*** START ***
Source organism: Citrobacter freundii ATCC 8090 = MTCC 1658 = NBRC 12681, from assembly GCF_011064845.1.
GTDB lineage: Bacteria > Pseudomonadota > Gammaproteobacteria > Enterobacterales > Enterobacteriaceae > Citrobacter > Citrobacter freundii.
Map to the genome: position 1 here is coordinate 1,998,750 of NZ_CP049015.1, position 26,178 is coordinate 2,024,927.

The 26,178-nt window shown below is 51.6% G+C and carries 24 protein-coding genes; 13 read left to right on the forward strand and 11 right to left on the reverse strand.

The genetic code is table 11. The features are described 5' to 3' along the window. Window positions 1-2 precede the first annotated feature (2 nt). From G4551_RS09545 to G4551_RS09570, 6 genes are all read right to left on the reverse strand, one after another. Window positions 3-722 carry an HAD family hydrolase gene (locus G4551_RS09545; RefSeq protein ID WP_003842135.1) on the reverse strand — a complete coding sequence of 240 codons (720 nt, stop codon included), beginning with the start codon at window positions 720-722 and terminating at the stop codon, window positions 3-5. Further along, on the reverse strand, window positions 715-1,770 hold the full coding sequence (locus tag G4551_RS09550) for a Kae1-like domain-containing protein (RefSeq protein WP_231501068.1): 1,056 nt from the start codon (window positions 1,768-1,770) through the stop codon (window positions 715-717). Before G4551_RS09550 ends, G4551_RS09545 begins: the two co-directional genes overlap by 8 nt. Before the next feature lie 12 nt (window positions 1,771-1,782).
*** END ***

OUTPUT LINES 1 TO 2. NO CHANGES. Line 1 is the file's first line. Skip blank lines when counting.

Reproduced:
Source organism: Citrobacter freundii ATCC 8090 = MTCC 1658 = NBRC 12681, from assembly GCF_011064845.1.
GTDB lineage: Bacteria > Pseudomonadota > Gammaproteobacteria > Enterobacterales > Enterobacteriaceae > Citrobacter > Citrobacter freundii.